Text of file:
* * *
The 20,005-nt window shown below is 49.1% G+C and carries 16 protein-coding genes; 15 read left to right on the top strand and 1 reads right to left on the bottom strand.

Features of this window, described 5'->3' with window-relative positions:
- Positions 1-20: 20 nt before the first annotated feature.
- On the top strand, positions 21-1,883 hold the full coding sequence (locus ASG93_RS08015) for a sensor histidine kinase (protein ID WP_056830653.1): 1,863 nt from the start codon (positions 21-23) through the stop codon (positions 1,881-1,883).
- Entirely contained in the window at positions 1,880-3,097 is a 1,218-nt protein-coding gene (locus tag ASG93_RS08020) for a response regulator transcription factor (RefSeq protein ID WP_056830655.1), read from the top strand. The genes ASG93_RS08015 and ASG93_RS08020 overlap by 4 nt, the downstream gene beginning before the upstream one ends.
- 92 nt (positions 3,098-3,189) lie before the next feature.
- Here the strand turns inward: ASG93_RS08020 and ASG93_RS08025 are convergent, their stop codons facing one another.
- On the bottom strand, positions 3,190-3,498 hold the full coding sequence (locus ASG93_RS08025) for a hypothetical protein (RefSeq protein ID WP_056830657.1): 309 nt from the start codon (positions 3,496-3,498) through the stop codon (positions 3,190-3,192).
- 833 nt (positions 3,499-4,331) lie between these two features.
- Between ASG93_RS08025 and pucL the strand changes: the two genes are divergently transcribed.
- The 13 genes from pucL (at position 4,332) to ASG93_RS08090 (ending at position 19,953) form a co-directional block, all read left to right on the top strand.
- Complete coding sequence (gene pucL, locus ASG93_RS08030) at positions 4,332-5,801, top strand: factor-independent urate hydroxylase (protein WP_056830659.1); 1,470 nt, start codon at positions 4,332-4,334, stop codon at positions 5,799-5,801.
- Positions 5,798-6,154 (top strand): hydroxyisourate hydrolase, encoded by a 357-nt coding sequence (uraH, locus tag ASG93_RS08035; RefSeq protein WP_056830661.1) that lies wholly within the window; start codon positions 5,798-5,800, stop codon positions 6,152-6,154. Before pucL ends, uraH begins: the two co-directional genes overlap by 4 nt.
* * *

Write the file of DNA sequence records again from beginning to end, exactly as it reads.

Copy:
The 20,005-nt window shown below is 49.1% G+C and carries 16 protein-coding genes; 15 read left to right on the top strand and 1 reads right to left on the bottom strand.

Features of this window, described 5'->3' with window-relative positions:
- Positions 1-20: 20 nt before the first annotated feature.
- On the top strand, positions 21-1,883 hold the full coding sequence (locus ASG93_RS08015) for a sensor histidine kinase (protein ID WP_056830653.1): 1,863 nt from the start codon (positions 21-23) through the stop codon (positions 1,881-1,883).
- Entirely contained in the window at positions 1,880-3,097 is a 1,218-nt protein-coding gene (locus tag ASG93_RS08020) for a response regulator transcription factor (RefSeq protein ID WP_056830655.1), read from the top strand. The genes ASG93_RS08015 and ASG93_RS08020 overlap by 4 nt, the downstream gene beginning before the upstream one ends.
- 92 nt (positions 3,098-3,189) lie before the next feature.
- Here the strand turns inward: ASG93_RS08020 and ASG93_RS08025 are convergent, their stop codons facing one another.
- On the bottom strand, positions 3,190-3,498 hold the full coding sequence (locus ASG93_RS08025) for a hypothetical protein (RefSeq protein ID WP_056830657.1): 309 nt from the start codon (positions 3,496-3,498) through the stop codon (positions 3,190-3,192).
- 833 nt (positions 3,499-4,331) lie between these two features.
- Between ASG93_RS08025 and pucL the strand changes: the two genes are divergently transcribed.
- The 13 genes from pucL (at position 4,332) to ASG93_RS08090 (ending at position 19,953) form a co-directional block, all read left to right on the top strand.
- Complete coding sequence (gene pucL, locus ASG93_RS08030) at positions 4,332-5,801, top strand: factor-independent urate hydroxylase (protein WP_056830659.1); 1,470 nt, start codon at positions 4,332-4,334, stop codon at positions 5,799-5,801.
- Positions 5,798-6,154 (top strand): hydroxyisourate hydrolase, encoded by a 357-nt coding sequence (uraH, locus tag ASG93_RS08035; RefSeq protein WP_056830661.1) that lies wholly within the window; start codon positions 5,798-5,800, stop codon positions 6,152-6,154. Before pucL ends, uraH begins: the two co-directional genes overlap by 4 nt.